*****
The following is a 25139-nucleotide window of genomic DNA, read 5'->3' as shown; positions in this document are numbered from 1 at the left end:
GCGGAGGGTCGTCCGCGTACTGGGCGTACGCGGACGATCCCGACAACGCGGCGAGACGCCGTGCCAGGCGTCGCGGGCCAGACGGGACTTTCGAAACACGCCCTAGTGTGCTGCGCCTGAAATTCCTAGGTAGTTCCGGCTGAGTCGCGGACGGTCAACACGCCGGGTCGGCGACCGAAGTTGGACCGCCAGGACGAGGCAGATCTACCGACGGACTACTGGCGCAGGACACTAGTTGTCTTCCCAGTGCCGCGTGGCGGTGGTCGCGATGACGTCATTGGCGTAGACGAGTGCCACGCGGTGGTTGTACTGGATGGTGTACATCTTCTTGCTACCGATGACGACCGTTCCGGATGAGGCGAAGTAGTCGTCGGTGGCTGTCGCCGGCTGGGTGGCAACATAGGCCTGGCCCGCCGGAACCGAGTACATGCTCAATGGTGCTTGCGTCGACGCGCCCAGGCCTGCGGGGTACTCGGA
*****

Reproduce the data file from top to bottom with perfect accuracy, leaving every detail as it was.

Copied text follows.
The following is a 25139-nucleotide window of genomic DNA, read 5'->3' as shown; positions in this document are numbered from 1 at the left end:
GCGGAGGGTCGTCCGCGTACTGGGCGTACGCGGACGATCCCGACAACGCGGCGAGACGCCGTGCCAGGCGTCGCGGGCCAGACGGGACTTTCGAAACACGCCCTAGTGTGCTGCGCCTGAAATTCCTAGGTAGTTCCGGCTGAGTCGCGGACGGTCAACACGCCGGGTCGGCGACCGAAGTTGGACCGCCAGGACGAGGCAGATCTACCGACGGACTACTGGCGCAGGACACTAGTTGTCTTCCCAGTGCCGCGTGGCGGTGGTCGCGATGACGTCATTGGCGTAGACGAGTGCCACGCGGTGGTTGTACTGGATGGTGTACATCTTCTTGCTACCGATGACGACCGTTCCGGATGAGGCGAAGTAGTCGTCGGTGGCTGTCGCCGGCTGGGTGGCAACATAGGCCTGGCCCGCCGGAACCGAGTACATGCTCAATGGTGCTTGCGTCGACGCGCCCAGGCCTGCGGGGTACTCGGA